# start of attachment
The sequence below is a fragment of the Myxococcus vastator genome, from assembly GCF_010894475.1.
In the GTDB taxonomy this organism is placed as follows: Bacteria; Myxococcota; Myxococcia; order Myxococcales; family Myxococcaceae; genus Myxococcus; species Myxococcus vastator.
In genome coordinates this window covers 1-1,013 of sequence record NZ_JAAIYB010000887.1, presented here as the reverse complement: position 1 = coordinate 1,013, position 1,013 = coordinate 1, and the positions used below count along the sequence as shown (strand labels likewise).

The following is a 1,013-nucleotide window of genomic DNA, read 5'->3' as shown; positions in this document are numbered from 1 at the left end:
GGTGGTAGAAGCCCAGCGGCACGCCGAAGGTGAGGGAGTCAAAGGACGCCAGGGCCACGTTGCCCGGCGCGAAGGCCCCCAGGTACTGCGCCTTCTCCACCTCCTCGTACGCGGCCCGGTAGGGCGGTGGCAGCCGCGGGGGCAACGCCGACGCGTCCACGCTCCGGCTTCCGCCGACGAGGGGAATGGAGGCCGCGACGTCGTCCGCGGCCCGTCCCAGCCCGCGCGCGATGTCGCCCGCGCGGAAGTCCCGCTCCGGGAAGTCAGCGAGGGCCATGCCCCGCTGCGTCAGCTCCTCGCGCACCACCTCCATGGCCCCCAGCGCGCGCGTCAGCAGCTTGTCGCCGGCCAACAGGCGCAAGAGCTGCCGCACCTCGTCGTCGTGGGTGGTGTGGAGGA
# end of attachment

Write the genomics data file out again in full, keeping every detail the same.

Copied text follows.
The sequence below is a fragment of the Myxococcus vastator genome, from assembly GCF_010894475.1.
In the GTDB taxonomy this organism is placed as follows: Bacteria; Myxococcota; Myxococcia; order Myxococcales; family Myxococcaceae; genus Myxococcus; species Myxococcus vastator.
In genome coordinates this window covers 1-1,013 of sequence record NZ_JAAIYB010000887.1, presented here as the reverse complement: position 1 = coordinate 1,013, position 1,013 = coordinate 1, and the positions used below count along the sequence as shown (strand labels likewise).

The following is a 1,013-nucleotide window of genomic DNA, read 5'->3' as shown; positions in this document are numbered from 1 at the left end:
GGTGGTAGAAGCCCAGCGGCACGCCGAAGGTGAGGGAGTCAAAGGACGCCAGGGCCACGTTGCCCGGCGCGAAGGCCCCCAGGTACTGCGCCTTCTCCACCTCCTCGTACGCGGCCCGGTAGGGCGGTGGCAGCCGCGGGGGCAACGCCGACGCGTCCACGCTCCGGCTTCCGCCGACGAGGGGAATGGAGGCCGCGACGTCGTCCGCGGCCCGTCCCAGCCCGCGCGCGATGTCGCCCGCGCGGAAGTCCCGCTCCGGGAAGTCAGCGAGGGCCATGCCCCGCTGCGTCAGCTCCTCGCGCACCACCTCCATGGCCCCCAGCGCGCGCGTCAGCAGCTTGTCGCCGGCCAACAGGCGCAAGAGCTGCCGCACCTCGTCGTCGTGGGTGGTGTGGAGGA